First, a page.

14:1 As for the one who is weak. The Christian’s basic attitude to a fellow-Christian is one of welcome and acceptance based on God’s attitude to us in Christ (v. 3; 15:7). There must be charity toward the “weak” person whose conscience is still bound by scruples from which the gospel normally sets us free (v. 2).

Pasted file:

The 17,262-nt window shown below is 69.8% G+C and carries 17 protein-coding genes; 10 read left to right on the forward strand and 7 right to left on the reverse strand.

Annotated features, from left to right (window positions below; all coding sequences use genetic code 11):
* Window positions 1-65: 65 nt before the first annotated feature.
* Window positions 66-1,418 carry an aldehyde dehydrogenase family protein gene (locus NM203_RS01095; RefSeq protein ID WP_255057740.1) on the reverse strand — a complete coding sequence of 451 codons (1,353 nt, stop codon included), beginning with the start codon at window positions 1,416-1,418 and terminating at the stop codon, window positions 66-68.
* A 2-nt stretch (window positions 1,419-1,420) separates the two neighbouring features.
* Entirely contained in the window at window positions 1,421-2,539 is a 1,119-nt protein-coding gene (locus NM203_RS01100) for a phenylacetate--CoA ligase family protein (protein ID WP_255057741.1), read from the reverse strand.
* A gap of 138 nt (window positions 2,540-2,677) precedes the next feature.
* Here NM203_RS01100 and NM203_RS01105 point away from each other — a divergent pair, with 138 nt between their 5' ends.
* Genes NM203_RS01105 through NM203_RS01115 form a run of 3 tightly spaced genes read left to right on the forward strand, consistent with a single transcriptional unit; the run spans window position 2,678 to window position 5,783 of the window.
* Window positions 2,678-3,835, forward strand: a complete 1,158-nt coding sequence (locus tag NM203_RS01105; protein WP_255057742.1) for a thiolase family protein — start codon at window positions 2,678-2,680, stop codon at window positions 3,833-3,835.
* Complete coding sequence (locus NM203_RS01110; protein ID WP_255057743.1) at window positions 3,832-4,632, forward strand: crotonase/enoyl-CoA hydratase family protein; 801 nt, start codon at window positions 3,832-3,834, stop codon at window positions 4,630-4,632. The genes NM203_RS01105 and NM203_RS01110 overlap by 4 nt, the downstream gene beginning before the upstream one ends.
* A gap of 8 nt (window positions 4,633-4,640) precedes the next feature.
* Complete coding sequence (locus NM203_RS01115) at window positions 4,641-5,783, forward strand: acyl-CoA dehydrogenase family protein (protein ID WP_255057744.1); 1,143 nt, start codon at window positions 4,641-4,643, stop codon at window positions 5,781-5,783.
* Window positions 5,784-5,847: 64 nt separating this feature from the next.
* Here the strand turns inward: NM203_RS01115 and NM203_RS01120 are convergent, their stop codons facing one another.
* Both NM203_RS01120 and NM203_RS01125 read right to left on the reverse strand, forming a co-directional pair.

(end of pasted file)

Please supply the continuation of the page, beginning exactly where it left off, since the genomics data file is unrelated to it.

quarrel over opinions. In this instance, questions of food, drink, and the religious observation of days. While Paul does not regard these controversies as insoluble, he regards the unity of the church’s fellowship as more important than resolving them (cf. 12:5, 10, 16). The issues in view here did not belong to the gospel, but to the relative strength or weakness of the individual’s faith in the gospel. Where essentials of the gospel were at stake, Paul’s response was very different (e.g., Gal. 1:6, 7; 3:1–5; Phil. 3:2, 18, 19).